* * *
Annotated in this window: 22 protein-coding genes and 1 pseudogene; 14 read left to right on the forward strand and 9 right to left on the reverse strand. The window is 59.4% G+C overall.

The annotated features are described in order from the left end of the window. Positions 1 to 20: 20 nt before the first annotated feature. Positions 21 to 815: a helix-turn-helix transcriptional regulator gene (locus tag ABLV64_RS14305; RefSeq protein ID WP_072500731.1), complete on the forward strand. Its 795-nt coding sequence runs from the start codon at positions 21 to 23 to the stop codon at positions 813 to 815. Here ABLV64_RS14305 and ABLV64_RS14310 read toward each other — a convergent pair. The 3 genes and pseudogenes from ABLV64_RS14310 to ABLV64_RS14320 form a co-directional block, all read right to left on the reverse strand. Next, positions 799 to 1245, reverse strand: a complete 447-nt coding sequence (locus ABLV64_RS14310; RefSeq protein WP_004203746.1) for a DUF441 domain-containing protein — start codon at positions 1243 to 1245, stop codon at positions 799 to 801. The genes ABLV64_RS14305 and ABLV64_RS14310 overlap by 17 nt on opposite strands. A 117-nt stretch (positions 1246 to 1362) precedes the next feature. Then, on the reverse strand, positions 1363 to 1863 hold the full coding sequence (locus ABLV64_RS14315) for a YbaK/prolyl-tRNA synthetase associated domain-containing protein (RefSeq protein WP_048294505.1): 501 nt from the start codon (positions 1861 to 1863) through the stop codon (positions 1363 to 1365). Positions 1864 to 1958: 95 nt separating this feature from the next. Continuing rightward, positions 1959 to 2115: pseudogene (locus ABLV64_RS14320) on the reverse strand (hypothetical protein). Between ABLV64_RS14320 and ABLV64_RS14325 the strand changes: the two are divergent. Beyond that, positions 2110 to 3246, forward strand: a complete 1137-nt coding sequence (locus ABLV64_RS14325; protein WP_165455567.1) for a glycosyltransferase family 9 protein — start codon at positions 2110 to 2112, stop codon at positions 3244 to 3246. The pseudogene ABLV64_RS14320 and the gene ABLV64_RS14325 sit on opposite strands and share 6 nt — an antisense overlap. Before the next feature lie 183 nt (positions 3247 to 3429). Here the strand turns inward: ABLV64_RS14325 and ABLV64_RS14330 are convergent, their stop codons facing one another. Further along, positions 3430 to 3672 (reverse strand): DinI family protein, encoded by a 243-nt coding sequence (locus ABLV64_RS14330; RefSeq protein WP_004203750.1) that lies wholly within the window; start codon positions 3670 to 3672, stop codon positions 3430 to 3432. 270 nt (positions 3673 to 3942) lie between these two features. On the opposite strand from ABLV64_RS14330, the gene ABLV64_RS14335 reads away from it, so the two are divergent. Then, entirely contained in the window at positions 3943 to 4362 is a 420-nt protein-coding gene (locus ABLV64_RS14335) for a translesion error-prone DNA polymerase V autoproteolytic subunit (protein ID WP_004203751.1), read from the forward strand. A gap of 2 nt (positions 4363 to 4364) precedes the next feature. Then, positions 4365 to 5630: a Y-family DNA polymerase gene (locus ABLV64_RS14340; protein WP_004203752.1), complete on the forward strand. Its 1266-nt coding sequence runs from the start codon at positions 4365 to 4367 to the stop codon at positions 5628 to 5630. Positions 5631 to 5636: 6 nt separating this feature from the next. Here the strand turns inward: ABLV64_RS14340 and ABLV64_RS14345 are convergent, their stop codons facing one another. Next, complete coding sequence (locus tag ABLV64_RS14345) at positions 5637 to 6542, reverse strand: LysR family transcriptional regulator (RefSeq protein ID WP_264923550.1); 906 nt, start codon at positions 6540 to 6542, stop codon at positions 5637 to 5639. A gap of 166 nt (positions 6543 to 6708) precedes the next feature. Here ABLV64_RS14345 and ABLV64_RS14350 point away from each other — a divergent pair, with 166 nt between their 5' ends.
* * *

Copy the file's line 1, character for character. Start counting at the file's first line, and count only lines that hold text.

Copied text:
Annotated in this window: 22 protein-coding genes and 1 pseudogene; 14 read left to right on the forward strand and 9 right to left on the reverse strand. The window is 59.4% G+C overall.